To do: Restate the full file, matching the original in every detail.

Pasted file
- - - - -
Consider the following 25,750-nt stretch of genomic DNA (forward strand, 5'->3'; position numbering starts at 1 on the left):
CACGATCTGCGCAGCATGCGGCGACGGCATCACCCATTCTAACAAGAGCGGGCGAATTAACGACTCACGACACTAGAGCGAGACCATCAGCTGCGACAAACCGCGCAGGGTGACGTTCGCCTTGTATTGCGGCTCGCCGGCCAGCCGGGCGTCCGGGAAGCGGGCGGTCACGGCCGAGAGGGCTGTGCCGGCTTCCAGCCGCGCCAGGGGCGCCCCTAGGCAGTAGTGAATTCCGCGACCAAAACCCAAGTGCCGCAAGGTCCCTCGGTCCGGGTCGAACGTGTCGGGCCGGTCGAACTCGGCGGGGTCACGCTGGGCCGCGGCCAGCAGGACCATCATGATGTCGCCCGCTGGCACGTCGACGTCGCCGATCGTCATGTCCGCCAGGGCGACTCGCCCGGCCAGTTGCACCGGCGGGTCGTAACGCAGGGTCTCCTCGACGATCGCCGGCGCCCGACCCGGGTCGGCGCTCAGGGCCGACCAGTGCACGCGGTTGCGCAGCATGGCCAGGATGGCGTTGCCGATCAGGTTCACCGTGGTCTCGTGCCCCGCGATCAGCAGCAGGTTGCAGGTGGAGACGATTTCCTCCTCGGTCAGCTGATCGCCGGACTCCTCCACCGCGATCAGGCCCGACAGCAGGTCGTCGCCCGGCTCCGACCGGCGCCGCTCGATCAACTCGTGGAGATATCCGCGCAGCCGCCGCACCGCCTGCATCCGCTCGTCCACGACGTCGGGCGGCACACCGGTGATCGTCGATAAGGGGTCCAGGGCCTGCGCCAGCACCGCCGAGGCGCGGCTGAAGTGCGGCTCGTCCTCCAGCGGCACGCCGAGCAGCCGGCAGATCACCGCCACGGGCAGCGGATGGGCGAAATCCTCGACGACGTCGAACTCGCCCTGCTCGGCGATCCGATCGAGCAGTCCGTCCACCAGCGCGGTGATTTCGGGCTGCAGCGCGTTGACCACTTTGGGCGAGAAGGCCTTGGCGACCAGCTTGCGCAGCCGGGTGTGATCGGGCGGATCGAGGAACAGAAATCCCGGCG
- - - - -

Consider the following 25,750-nt stretch of genomic DNA (forward strand, 5'->3'; position numbering starts at 1 on the left):
CACGATCTGCGCAGCATGCGGCGACGGCATCACCCATTCTAACAAGAGCGGGCGAATTAACGACTCACGACACTAGAGCGAGACCATCAGCTGCGACAAACCGCGCAGGGTGACGTTCGCCTTGTATTGCGGCTCGCCGGCCAGCCGGGCGTCCGGGAAGCGGGCGGTCACGGCCGAGAGGGCTGTGCCGGCTTCCAGCCGCGCCAGGGGCGCCCCTAGGCAGTAGTGAATTCCGCGACCAAAACCCAAGTGCCGCAAGGTCCCTCGGTCCGGGTCGAACGTGTCGGGCCGGTCGAACTCGGCGGGGTCACGCTGGGCCGCGGCCAGCAGGACCATCATGATGTCGCCCGCTGGCACGTCGACGTCGCCGATCGTCATGTCCGCCAGGGCGACTCGCCCGGCCAGTTGCACCGGCGGGTCGTAACGCAGGGTCTCCTCGACGATCGCCGGCGCCCGACCCGGGTCGGCGCTCAGGGCCGACCAGTGCACGCGGTTGCGCAGCATGGCCAGGATGGCGTTGCCGATCAGGTTCACCGTGGTCTCGTGCCCCGCGATCAGCAGCAGGTTGCAGGTGGAGACGATTTCCTCCTCGGTCAGCTGATCGCCGGACTCCTCCACCGCGATCAGGCCCGACAGCAGGTCGTCGCCCGGCTCCGACCGGCGCCGCTCGATCAACTCGTGGAGATATCCGCGCAGCCGCCGCACCGCCTGCATCCGCTCGTCCACGACGTCGGGCGGCACACCGGTGATCGTCGATAAGGGGTCCAGGGCCTGCGCCAGCACCGCCGAGGCGCGGCTGAAGTGCGGCTCGTCCTCCAGCGGCACGCCGAGCAGCCGGCAGATCACCGCCACGGGCAGCGGATGGGCGAAATCCTCGACGACGTCGAACTCGCCCTGCTCGGCGATCCGATCGAGCAGTCCGTCCACCAGCGCGGTGATTTCGGGCTGCAGCGCGTTGACCACTTTGGGCGAGAAGGCCTTGGCGACCAGCTTGCGCAGCCGGGTGTGATCGGGCGGATCGAGGAACAGAAATCCCGGCG